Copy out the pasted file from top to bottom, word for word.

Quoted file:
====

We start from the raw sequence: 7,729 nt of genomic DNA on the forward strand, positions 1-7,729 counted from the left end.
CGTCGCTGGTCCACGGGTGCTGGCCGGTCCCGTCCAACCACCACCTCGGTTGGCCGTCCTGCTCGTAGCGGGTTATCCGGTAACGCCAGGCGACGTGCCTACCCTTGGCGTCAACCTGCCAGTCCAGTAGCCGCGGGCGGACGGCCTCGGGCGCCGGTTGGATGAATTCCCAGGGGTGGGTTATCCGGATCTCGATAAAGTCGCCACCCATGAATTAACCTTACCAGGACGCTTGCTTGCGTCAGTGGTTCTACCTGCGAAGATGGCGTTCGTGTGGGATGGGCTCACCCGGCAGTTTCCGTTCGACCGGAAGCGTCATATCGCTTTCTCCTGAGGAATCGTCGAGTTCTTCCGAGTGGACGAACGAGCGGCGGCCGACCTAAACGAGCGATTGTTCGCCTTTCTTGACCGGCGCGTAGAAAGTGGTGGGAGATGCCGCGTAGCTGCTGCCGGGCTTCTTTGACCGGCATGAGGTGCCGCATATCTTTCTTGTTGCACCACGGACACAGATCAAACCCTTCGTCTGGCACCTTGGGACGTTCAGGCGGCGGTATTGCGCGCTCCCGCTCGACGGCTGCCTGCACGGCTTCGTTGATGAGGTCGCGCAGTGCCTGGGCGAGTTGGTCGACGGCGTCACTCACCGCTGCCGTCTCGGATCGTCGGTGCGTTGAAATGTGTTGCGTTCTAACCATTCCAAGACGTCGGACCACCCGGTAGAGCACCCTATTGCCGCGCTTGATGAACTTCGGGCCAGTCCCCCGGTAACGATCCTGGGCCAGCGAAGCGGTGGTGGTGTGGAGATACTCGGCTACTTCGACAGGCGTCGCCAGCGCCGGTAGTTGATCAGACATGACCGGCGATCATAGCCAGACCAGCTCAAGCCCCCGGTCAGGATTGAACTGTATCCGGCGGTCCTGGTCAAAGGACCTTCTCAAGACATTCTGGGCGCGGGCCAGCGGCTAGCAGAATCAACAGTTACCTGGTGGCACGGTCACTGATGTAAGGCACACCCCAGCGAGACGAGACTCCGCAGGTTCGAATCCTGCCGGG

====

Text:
We start from the raw sequence: 7,729 nt of genomic DNA on the forward strand, positions 1-7,729 counted from the left end.
CGTCGCTGGTCCACGGGTGCTGGCCGGTCCCGTCCAACCACCACCTCGGTTGGCCGTCCTGCTCGTAGCGGGTTATCCGGTAACGCCAGGCGACGTGCCTACCCTTGGCGTCAACCTGCCAGTCCAGTAGCCGCGGGCGGACGGCCTCGGGCGCCGGTTGGATGAATTCCCAGGGGTGGGTTATCCGGATCTCGATAAAGTCGCCACCCATGAATTAACCTTACCAGGACGCTTGCTTGCGTCAGTGGTTCTACCTGCGAAGATGGCGTTCGTGTGGGATGGGCTCACCCGGCAGTTTCCGTTCGACCGGAAGCGTCATATCGCTTTCTCCTGAGGAATCGTCGAGTTCTTCCGAGTGGACGAACGAGCGGCGGCCGACCTAAACGAGCGATTGTTCGCCTTTCTTGACCGGCGCGTAGAAAGTGGTGGGAGATGCCGCGTAGCTGCTGCCGGGCTTCTTTGACCGGCATGAGGTGCCGCATATCTTTCTTGTTGCACCACGGACACAGATCAAACCCTTCGTCTGGCACCTTGGGACGTTCAGGCGGCGGTATTGCGCGCTCCCGCTCGACGGCTGCCTGCACGGCTTCGTTGATGAGGTCGCGCAGTGCCTGGGCGAGTTGGTCGACGGCGTCACTCACCGCTGCCGTCTCGGATCGTCGGTGCGTTGAAATGTGTTGCGTTCTAACCATTCCAAGACGTCGGACCACCCGGTAGAGCACCCTATTGCCGCGCTTGATGAACTTCGGGCCAGTCCCCCGGTAACGATCCTGGGCCAGCGAAGCGGTGGTGGTGTGGAGATACTCGGCTACTTCGACAGGCGTCGCCAGCGCCGGTAGTTGATCAGACATGACCGGCGATCATAGCCAGACCAGCTCAAGCCCCCGGTCAGGATTGAACTGTATCCGGCGGTCCTGGTCAAAGGACCTTCTCAAGACATTCTGGGCGCGGGCCAGCGGCTAGCAGAATCAACAGTTACCTGGTGGCACGGTCACTGATGTAAGGCACACCCCAGCGAGACGAGACTCCGCAGGTTCGAATCCTGCCGGG